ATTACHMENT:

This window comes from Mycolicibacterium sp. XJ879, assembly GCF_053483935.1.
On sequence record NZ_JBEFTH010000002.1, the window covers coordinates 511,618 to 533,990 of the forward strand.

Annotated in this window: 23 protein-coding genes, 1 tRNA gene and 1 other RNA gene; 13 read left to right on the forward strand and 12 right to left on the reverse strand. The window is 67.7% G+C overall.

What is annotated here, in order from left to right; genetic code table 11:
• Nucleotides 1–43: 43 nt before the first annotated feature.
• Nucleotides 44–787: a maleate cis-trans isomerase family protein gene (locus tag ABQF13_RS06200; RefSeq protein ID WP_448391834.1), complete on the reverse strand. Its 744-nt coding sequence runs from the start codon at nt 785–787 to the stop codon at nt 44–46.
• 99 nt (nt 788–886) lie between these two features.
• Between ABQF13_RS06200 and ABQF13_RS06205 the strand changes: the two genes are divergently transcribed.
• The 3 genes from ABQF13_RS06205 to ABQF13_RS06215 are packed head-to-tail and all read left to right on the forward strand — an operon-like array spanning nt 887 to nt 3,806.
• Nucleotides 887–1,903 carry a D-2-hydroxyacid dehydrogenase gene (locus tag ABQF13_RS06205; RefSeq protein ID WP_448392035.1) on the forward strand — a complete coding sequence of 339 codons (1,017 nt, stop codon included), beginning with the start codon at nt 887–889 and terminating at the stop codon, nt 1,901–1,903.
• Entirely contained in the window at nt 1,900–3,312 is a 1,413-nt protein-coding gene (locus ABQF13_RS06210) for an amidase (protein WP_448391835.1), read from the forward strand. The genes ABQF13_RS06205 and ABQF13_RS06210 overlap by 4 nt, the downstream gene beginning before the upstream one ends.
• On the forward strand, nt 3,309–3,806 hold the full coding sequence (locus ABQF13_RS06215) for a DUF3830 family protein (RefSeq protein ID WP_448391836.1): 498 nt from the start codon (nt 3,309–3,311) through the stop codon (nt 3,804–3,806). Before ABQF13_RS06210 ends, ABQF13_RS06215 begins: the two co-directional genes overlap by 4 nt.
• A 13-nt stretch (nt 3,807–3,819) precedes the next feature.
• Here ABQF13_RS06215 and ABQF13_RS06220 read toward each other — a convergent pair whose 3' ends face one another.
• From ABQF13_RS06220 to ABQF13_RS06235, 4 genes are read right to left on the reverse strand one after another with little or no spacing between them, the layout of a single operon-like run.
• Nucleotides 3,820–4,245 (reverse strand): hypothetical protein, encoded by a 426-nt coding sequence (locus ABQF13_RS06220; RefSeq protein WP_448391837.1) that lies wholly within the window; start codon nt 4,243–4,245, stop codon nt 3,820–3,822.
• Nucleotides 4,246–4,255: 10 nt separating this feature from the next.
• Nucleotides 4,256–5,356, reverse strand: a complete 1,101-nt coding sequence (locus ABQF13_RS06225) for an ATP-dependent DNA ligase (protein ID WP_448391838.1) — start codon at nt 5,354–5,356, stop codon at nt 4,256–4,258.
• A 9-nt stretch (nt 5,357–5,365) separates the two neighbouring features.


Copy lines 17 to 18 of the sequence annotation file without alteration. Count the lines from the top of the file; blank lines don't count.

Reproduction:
• Nucleotides 4,246–4,255: 10 nt separating this feature from the next.
• Nucleotides 4,256–5,356, reverse strand: a complete 1,101-nt coding sequence (locus ABQF13_RS06225) for an ATP-dependent DNA ligase (protein ID WP_448391838.1) — start codon at nt 5,354–5,356, stop codon at nt 4,256–4,258.